December 9, 2023

Researchers used machine learning to evaluate bone density scans for calcification in the aorta, the main artery in the body. They show that their method could be used to predict future cardiovascular and other diseases, even before symptoms appear.

Just as calcification, or calcium deposits, can be problematic in the lining of blood vessels in the heart, so can calcification in the aorta, the largest artery in the body. From the heart, it branches up, supplying the brain and arms, and down into the abdomen, where it divides into smaller arteries supplying each leg.

Abdominal aortic calcification (AAC), calcification of the portion of the aorta that runs through the abdomen, can predict the development of cardiovascular diseases such as heart attack and stroke, and determine the risk of death. previous study It has also been found to be a reliable marker of dementia in later life. AAC is visible on bone density scans commonly used to detect lumbar osteoporosis, but it takes time for trained professionals to analyze these images.

AAC is usually quantified by trained imaging specialists using the 24-point scoring system AAC-24. A score of 0 represents no calcification, and a score of 24 represents the most severe degree of AAC. Now, researchers at Edith Cowan University in Australia have turned to machine learning to speed up the calcification assessment and scoring process.

The researchers fed 5,012 spine images taken by four different models of bone density machines into their machine learning model. Although other algorithms have been developed to assess AAC from these types of images, the researchers say this study is the largest and the first to test it in a real-world setting using images taken during routine bone density testing Research.

They then evaluated the model’s performance in accurately classifying images into hypocalcified, moderately calcified, and hypercalcified categories based on AAC-24 scores. To check the accuracy, the machine learning-based AAC scores were compared with those given by human experts. Experts and software arrive at the same decision 80% of the time. Three percent of people with high AAC scores were incorrectly diagnosed by the software as having low scores.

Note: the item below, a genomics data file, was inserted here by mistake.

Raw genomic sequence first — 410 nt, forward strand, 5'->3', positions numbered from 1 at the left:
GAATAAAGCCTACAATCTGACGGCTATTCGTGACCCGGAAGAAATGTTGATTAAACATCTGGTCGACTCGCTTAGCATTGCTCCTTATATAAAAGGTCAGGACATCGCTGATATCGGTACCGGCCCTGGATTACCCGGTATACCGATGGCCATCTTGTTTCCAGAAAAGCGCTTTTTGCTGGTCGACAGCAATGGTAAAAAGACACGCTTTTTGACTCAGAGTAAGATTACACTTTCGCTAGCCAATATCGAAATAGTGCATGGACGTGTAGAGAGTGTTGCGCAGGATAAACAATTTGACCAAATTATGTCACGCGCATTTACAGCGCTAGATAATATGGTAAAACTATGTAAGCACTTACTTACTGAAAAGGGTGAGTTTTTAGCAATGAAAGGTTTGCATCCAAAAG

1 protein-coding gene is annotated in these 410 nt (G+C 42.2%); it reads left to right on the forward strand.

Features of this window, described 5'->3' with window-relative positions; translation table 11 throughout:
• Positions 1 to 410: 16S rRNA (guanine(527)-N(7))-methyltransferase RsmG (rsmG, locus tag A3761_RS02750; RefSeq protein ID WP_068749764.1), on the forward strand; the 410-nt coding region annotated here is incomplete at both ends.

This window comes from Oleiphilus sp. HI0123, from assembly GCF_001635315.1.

Human-Given AAC Scores Compared to Machine Learning Models
Human-Given AAC Scores Compared to Machine Learning Models

Sharif et al./Edith Cowan University

“This is notable because these individuals had the broadest spectrum of disease and the highest risk for fatal and nonfatal cardiovascular events and all-cause mortality,” Lewis said. “While the accuracy of the software could still be improved compared to human readouts, But these results are from version 1.0 of our algorithm, and we’ve improved the results considerably in the latest version.”

The researchers say their machine learning algorithm can analyze bone density scans at a rate of about 60,000 images per day. Considering that it takes experts an average of 5 to 15 minutes to analyze a single image, this is a huge improvement.

“The quick and easy access to these images and automated scoring at the time of bone density testing may lead to new approaches to early cardiovascular disease detection and disease monitoring in routine clinical practice in the future,” said corresponding author Joshua Lewis. Said research.

The researchers say their screening method could be used to detect diseases before symptoms appear.

“Automated assessment of the presence and extent of AAC with an accuracy similar to that of expert imaging opens up the possibility of mass screening for cardiovascular disease and other conditions — even before someone shows any symptoms,” Lewis said. “This will allow at-risk people to make necessary lifestyle changes earlier and put them in better shape and healthier later in life.”

The study was published in the journal Electronic Biomedicine.

source: Edith Cowan University